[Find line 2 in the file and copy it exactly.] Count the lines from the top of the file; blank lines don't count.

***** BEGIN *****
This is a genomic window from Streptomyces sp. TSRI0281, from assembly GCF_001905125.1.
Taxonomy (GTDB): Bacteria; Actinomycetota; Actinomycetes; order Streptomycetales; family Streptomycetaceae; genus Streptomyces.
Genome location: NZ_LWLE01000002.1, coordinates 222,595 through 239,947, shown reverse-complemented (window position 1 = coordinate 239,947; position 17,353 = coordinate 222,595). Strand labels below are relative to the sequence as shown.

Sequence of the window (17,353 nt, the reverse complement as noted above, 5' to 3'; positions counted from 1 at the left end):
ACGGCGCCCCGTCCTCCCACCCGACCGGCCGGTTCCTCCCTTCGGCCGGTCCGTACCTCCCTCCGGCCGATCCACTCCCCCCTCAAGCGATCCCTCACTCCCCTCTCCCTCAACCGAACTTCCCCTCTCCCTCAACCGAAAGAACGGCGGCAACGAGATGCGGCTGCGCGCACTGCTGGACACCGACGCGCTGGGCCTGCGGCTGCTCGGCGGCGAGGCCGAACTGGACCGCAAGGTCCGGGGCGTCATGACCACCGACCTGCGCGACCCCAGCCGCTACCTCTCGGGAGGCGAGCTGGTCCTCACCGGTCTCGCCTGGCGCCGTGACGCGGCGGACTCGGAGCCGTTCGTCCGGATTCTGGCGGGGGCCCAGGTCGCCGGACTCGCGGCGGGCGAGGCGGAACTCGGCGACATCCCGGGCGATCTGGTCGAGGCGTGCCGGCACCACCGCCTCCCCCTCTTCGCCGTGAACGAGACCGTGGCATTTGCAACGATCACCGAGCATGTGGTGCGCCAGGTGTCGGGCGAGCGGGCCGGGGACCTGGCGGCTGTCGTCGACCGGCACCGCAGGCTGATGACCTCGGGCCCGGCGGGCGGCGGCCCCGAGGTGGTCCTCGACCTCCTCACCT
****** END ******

Taxonomy (GTDB): Bacteria; Actinomycetota; Actinomycetes; order Streptomycetales; family Streptomycetaceae; genus Streptomyces.